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  © Laurie Lewis

© Laurie Lewis


The triumphs and tragedies faced by an impoverished teenage girl from Cardiff’s Tiger Bay on the stony road to becoming the last-surviving icon of old-style glamour.

Miss Shirely Bassey is adapted from John L. Williams’ biography.

Screenwriter: Brian Fillis

Director: Marc Evans (House of America, My Little Eye, Trauma, Snowcake, Patagonia, Hunky Dory).

’This is not a biopic charting a hugely successful career. It’s a film about a young girl from Tiger Bay, the vibrant dockside neighbourhood of Cardiff, who did not yet know that she would become Shirley Bassey the superstar. The film explores a disappeared world of pubs and clubs and an enduring dream that gripped a generation but allowed only a very few to live in reality. The story is told in a way that the young Shirley might have recognised or imagined it would be told. It draws inspiration from those silver monochrome fables of working-class life such as A Taste of Honey and those torch songs that filled the smokey air. This is a film about yearning.’  – Marc Evans



Death is his profession; death is her passion. Two teenagers hand-made for one another meet and fall in love when a trainee Grim Reaper is sent by his reforming Head Teacher from the hard-line Limbo Academy to learn empathy at a high school on Earth.

Writer: Lucy Moore (Gone, Undone).

‘It’s always scary sending out a spec script – especially when you are dipping your writerly toe into a new genre – in this case, teen comedy. Fortunately the ladies at Rainy Day totally “got” the script and I was thrilled when they decided to take it on. Every writer dreads development hell. Working with Rainy Day has so far been development heaven. Oh, and they also know the best places in London to get a cracking cream tea.’  – Lucy Moore



A courageous girl, Silver, and her only ally, a boy from a tribe of underground dwellers, confront a powerful sorceress who has harnessed alchemy, then the laws of physics, in order to control time. In a London smitten by Time Tornadoes, at the perplexing Einstein Line, across the shifting Sands of Time, in this and parallel multiverses, the future of our world and beyond lies in the frail hands of young Silver.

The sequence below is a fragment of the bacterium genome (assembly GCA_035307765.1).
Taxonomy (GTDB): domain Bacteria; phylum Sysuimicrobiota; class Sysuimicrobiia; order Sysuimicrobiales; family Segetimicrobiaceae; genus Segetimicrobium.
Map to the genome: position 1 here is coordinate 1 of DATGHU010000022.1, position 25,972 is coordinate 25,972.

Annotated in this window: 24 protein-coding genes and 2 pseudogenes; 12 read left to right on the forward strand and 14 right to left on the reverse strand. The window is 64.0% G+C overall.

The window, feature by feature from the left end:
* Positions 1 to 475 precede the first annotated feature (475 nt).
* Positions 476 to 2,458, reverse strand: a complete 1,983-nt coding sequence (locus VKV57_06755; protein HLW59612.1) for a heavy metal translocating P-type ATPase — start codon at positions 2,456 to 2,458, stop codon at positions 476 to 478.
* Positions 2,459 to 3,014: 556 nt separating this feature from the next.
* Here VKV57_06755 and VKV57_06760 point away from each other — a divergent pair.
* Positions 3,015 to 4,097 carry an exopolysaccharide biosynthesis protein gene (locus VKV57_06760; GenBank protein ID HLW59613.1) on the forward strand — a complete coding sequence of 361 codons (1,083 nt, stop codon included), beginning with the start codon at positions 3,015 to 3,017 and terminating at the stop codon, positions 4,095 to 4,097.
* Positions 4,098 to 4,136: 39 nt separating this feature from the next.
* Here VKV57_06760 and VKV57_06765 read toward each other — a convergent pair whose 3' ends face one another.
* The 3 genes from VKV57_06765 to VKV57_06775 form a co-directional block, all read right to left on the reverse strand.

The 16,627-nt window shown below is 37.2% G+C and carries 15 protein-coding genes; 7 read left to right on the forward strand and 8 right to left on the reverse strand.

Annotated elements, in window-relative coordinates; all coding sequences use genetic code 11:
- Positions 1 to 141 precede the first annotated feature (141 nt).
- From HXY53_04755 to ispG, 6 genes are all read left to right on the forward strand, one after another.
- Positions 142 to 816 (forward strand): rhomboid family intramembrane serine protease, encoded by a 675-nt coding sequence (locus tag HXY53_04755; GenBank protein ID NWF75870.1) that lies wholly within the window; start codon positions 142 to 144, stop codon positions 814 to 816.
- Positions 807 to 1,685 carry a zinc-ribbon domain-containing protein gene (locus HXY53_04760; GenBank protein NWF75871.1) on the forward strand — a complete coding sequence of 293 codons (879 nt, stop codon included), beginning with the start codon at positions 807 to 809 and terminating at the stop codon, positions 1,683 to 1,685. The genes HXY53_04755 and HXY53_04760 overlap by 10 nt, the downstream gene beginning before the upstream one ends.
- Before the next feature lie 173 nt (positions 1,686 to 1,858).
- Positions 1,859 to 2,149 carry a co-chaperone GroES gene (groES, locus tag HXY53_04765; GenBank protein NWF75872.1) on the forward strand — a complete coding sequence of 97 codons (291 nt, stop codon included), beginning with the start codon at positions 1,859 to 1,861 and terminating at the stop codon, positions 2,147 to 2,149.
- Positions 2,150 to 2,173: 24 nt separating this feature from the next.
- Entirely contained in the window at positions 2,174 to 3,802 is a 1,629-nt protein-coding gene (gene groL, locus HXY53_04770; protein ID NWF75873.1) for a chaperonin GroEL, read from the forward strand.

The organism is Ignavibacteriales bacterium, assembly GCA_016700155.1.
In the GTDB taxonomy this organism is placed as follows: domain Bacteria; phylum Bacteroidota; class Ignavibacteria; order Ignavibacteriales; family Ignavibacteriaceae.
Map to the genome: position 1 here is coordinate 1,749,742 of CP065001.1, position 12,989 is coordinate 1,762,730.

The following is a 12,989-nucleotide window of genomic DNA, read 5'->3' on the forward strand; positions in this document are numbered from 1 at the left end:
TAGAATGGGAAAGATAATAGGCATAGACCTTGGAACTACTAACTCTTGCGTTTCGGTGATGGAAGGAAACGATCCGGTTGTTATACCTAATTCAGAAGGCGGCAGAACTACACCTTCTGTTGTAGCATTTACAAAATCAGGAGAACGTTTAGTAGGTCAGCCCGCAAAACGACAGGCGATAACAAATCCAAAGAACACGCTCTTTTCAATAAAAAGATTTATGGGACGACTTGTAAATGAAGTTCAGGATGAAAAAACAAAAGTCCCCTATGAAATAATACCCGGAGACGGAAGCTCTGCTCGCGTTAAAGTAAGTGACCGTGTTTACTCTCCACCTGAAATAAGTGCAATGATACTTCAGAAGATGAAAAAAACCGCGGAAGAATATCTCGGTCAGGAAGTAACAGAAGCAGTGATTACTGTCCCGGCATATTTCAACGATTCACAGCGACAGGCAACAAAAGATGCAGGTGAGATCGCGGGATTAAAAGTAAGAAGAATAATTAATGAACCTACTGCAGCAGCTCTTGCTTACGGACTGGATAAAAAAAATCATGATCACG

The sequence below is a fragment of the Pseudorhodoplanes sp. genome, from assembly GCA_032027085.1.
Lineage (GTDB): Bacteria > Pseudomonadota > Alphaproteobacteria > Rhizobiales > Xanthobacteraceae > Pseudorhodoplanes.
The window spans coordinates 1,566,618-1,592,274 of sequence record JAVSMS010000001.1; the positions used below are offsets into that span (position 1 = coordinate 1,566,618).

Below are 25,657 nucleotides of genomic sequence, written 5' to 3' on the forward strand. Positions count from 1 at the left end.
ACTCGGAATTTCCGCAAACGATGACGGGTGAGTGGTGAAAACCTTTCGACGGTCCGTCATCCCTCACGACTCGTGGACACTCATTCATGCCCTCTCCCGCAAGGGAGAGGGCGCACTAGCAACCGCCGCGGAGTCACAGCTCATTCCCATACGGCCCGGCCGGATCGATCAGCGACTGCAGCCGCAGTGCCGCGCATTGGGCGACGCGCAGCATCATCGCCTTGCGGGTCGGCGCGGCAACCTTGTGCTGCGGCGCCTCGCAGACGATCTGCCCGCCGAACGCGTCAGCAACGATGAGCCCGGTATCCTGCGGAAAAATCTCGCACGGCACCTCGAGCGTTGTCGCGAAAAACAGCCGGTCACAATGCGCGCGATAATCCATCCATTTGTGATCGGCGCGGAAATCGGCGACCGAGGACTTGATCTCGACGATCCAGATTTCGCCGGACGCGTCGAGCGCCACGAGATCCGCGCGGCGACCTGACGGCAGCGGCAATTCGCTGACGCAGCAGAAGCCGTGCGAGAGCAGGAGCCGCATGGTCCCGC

Screenwriter: Alex Rose (On a Clear Day, A Long Way Home, The Wish List).

Tanglewreck is adapted from Jeanette Winterson’s novel. Published by Bloomsbury

‘Life is too short to make yourself deliberately unhappy, and film deals have a way of doing that to writers. I love working with Rainy Day because they are real about what they do. And that is because they are real people, not robots. Tanglewreck is a book I feel close to and although I am happy to change its shape, as one must for a movie, I want to keep close to the spirit of what it is. I trust Rainy Day, not because I am an idiot but because they are that strange thing in movie land – the real deal.’ 
- Jeanette Winterson

© Ken Griffiths

© Ken Griffiths


As revolution simmers in Tehran, a privileged young woman struggles to escape the web of lies and deceit woven by her scheming mother so that she can find freedom and love.

The Ice Palace was voted onto the Brit List, 2008.

Screenwriter: Juliette Towhidi (Calendar Girls, Testament of Youth).

‘The Ice Palace is a dark fairytale set against the backdrop of the Iranian Revolution of 1979. As the youth rise up against their corrupt and decadent leaders, Mariam, like a beautiful Princess locked in a tower, realises she’s in a prison of her own and her Mother’s making. As she struggles to free herself, she becomes locked in an increasingly deadly battle with her scheming mother, until it becomes a fight for her very soul. Politics, myth and star-crossed lovers – the Ice Palace is an intoxicating, noirish brew.’  - Juliette Towhidi